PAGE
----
The NGL storage and fractionation complex in Mont Belvieu, TX, now offers 2.1 MMb/d of fractionation capacity — the largest concentration of fractionators in the world. As impressive as that may be, though, NGL production growth in the Permian Basin, the SCOOP/STACK and other liquids-rich plays is quickly ramping up the demand for fractionation services and challenging Mont Belvieu’s ability to keep up. A number of new fractionators are being added, but will they come online soon enough? Today, we continue our review of fractionators, NGL and purity-product storage and other key infrastructure within and near the NGL Capital of the World.
This is the third episode of our blog series on a fast-shrinking gap between Mont Belvieu’s fractionation capacity and the volume of mixed NGLs that need to be fractionated. It’s an important issue –– natural gas processors, NGL shippers, Gulf Coast steam crackers, and exporters of NGL purity products like ethane, propane and normal butane depend heavily on the big players in Mont Belvieu to efficiently receive and store mixed NGLs (y-grade), fractionate y-grade into purity products and either distribute those to U.S. end-users or pipe it to nearby marine terminals for loading onto ships.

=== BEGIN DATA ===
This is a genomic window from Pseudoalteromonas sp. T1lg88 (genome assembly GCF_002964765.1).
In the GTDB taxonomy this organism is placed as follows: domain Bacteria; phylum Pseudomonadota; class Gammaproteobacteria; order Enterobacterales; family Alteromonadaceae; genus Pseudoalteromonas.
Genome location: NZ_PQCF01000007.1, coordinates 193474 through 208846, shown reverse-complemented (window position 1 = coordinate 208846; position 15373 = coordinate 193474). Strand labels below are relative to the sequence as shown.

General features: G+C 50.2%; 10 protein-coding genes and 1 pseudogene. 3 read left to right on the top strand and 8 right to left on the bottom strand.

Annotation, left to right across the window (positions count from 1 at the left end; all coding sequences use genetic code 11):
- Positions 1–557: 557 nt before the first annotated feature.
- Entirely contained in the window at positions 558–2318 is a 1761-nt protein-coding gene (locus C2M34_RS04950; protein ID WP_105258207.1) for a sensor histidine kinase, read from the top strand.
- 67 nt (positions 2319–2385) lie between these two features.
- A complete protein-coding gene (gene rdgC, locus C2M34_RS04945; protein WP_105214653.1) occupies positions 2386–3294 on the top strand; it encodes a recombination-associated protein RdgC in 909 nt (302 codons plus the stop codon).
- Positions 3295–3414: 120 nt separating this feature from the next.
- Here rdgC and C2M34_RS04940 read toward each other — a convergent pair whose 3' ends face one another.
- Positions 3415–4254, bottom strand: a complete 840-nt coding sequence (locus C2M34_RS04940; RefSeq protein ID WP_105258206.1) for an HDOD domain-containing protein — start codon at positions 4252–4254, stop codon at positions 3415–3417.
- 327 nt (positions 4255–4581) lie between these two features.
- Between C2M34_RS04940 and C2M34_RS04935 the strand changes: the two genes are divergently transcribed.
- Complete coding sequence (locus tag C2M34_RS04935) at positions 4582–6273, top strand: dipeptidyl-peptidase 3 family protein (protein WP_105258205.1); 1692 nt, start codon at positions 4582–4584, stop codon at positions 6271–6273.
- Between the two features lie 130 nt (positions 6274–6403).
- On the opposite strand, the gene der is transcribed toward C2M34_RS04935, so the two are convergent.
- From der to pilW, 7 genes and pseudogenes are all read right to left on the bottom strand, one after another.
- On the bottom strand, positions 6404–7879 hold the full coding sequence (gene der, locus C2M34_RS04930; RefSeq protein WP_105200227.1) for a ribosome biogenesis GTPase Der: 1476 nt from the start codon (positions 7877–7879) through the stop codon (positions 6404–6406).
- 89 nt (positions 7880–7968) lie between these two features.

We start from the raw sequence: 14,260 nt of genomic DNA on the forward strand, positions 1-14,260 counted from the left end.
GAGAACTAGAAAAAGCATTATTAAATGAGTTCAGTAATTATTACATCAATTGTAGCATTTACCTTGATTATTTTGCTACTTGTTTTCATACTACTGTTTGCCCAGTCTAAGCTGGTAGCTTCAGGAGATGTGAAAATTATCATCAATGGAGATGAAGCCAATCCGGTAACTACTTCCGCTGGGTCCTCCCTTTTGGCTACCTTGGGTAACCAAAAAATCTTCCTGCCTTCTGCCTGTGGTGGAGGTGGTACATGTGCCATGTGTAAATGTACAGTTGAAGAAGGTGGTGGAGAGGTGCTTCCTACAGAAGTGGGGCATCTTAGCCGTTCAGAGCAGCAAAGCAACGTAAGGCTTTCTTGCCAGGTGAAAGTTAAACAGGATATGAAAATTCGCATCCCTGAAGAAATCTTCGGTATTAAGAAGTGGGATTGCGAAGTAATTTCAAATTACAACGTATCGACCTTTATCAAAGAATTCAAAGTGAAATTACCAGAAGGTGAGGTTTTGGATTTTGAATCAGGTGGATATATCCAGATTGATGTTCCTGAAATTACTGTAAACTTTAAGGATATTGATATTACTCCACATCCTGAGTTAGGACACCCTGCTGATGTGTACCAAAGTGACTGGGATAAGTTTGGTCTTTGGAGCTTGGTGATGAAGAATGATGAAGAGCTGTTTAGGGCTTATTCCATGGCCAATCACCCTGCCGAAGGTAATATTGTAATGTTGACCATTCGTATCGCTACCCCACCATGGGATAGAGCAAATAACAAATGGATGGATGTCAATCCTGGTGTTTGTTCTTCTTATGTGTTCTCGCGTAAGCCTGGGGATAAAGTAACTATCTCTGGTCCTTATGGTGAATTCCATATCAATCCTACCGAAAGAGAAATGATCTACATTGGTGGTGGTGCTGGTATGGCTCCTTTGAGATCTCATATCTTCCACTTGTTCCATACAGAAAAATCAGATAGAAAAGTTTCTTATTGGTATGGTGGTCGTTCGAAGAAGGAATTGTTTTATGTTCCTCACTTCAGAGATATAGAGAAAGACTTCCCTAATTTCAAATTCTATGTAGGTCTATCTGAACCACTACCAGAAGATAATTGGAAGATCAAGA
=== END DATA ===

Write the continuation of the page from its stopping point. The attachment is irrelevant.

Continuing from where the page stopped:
In Part 1, we discussed rising NGL production in the Permian, the SCOOP/STACK and other key basins; potential U.S. NGL production — including ethane that is rejected into natural gas — is now approaching 5 MMb/d. We also noted that a number of new, ethane-consuming steam crackers are coming online along the Texas and Louisiana Gulf Coast, conveniently close to the NGL storage and fractionation hub in Mont Belvieu. And we talked about the strong export market for liquefied petroleum gas (LPG) — propane and normal butane — which averaged more than 1 MMb/d in the first five months of 2018 (almost all of it being shipped out of Gulf Coast ports), and for ethane exports too. The rapid run-up in U.S. NGL production — combined with the reluctance of producers to commit to new fractionation capacity — has the existing fractionation plants in Mont Belvieu running flat-out to keep up. We’ve also heard that (at least in some cases) per-barrel fractionation costs have been rising in response to the tight fractionation-capacity situation.
In Part 2, we started a company-by-company review of the Big Five fractionation players in Mont Belvieu, with a look at Enterprise Products Partners, which has more fractionators (nine) and more fractionation capacity (755 Mb/d) than anyone else there. We also discussed the Enterprise-owned NGL pipelines that transport y-grade to Mont Belvieu, its NGL and purity-product storage, and its Houston Ship Channel export terminals for LPG and ethane. Today, we turn our attention to fractionation capacity owned by Targa Resources as well as Energy Transfer Partners.